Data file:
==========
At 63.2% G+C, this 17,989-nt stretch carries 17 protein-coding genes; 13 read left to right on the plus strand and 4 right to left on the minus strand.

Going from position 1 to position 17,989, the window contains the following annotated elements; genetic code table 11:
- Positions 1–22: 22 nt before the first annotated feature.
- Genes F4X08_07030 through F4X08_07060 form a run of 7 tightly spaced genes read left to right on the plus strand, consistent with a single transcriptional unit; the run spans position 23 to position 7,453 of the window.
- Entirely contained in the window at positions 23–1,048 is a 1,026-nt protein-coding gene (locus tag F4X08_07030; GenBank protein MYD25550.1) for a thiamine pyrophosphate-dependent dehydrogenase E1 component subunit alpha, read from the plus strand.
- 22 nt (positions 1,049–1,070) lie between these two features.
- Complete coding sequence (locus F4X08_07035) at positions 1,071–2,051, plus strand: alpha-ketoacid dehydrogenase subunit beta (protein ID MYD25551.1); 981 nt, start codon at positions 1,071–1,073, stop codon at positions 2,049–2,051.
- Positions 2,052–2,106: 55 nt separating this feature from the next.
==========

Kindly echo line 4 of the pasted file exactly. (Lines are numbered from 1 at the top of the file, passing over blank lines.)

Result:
- Genes F4X08_07030 through F4X08_07060 form a run of 7 tightly spaced genes read left to right on the plus strand, consistent with a single transcriptional unit; the run spans position 23 to position 7,453 of the window.